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January 1963

Observations on Coarctation of the Aorta in Infants

Author Affiliations

From the Departments of Surgery and Pediatrics, College of Physicians and Surgeons, Columbia University; and the Surgical Service of Babies and Presbyterian Hospitals.

Arch Surg. 1963;86(1):96-103. doi:10.1001/archsurg.1963.01310070098013

The major mortality from congenital heart disease occurs within the first year of life. A review of the autopsy material at Babies Hospital from 1935 through 1960 revealed that three-quarters of the deaths from congenital heart disease occurred under 1 year of age.1 The primary surgical interest in congenital heart disease has been concentrated on that group of patients who survived this period, while a closer review of the autopsy material revealed that approximately 60% of these infants have lesions which are amenable to surgical therapy.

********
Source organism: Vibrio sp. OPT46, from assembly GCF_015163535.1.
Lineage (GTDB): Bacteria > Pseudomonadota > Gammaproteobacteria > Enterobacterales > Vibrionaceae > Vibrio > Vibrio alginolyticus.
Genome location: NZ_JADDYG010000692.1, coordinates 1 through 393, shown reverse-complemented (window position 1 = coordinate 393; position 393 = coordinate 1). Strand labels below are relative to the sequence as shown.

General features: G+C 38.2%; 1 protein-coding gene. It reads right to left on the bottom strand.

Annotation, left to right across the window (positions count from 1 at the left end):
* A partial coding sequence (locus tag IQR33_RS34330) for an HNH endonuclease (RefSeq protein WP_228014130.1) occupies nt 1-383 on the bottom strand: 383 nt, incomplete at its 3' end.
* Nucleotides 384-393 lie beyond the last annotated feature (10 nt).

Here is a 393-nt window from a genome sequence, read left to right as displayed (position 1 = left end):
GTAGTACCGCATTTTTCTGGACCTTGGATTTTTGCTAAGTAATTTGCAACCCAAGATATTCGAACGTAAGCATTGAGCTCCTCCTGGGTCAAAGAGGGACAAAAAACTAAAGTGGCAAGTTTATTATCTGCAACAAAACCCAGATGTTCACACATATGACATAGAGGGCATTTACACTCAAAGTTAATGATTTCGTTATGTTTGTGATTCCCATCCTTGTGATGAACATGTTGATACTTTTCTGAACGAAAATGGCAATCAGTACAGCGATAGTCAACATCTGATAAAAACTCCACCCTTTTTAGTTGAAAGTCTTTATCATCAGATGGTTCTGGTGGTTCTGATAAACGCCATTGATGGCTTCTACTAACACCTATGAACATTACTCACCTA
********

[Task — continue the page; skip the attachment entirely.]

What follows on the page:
Among this group of 321 autopsies performed on infants with congenital heart disease under 1 year of age, approximately 15% had coarctation of the aorta as a portion of their anomaly. A review of this group of 46 infants (Table 1) reveals that 12 infants died within the first week of life from prematurity, tracheoesophageal fistula, or other noncardiac anomalies. Nine infants in

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